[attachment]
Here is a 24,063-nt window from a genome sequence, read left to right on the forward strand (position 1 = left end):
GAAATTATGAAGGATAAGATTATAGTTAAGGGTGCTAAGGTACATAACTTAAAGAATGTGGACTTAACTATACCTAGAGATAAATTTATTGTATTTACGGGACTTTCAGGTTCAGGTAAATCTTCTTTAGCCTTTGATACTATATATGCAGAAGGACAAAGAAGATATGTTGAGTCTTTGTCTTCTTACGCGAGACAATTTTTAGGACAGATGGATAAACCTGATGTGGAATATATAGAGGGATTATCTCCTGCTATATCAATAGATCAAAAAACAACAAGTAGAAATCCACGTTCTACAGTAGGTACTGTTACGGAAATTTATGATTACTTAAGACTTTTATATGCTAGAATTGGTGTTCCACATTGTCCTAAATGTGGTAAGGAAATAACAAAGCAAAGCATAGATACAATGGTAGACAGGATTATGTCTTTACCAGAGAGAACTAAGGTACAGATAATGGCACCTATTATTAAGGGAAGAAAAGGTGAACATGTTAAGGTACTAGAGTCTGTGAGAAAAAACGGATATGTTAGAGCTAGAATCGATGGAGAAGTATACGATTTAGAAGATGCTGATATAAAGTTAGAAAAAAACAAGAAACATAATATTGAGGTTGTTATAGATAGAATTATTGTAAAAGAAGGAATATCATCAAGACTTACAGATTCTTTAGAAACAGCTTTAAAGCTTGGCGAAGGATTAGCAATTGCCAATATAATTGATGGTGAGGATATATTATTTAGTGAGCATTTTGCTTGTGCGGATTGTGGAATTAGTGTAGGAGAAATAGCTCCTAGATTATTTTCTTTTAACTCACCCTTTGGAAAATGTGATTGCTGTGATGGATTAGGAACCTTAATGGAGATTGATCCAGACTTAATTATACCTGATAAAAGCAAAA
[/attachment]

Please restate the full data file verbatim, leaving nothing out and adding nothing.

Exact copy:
Here is a 24,063-nt window from a genome sequence, read left to right on the forward strand (position 1 = left end):
GAAATTATGAAGGATAAGATTATAGTTAAGGGTGCTAAGGTACATAACTTAAAGAATGTGGACTTAACTATACCTAGAGATAAATTTATTGTATTTACGGGACTTTCAGGTTCAGGTAAATCTTCTTTAGCCTTTGATACTATATATGCAGAAGGACAAAGAAGATATGTTGAGTCTTTGTCTTCTTACGCGAGACAATTTTTAGGACAGATGGATAAACCTGATGTGGAATATATAGAGGGATTATCTCCTGCTATATCAATAGATCAAAAAACAACAAGTAGAAATCCACGTTCTACAGTAGGTACTGTTACGGAAATTTATGATTACTTAAGACTTTTATATGCTAGAATTGGTGTTCCACATTGTCCTAAATGTGGTAAGGAAATAACAAAGCAAAGCATAGATACAATGGTAGACAGGATTATGTCTTTACCAGAGAGAACTAAGGTACAGATAATGGCACCTATTATTAAGGGAAGAAAAGGTGAACATGTTAAGGTACTAGAGTCTGTGAGAAAAAACGGATATGTTAGAGCTAGAATCGATGGAGAAGTATACGATTTAGAAGATGCTGATATAAAGTTAGAAAAAAACAAGAAACATAATATTGAGGTTGTTATAGATAGAATTATTGTAAAAGAAGGAATATCATCAAGACTTACAGATTCTTTAGAAACAGCTTTAAAGCTTGGCGAAGGATTAGCAATTGCCAATATAATTGATGGTGAGGATATATTATTTAGTGAGCATTTTGCTTGTGCGGATTGTGGAATTAGTGTAGGAGAAATAGCTCCTAGATTATTTTCTTTTAACTCACCCTTTGGAAAATGTGATTGCTGTGATGGATTAGGAACCTTAATGGAGATTGATCCAGACTTAATTATACCTGATAAAAGCAAAA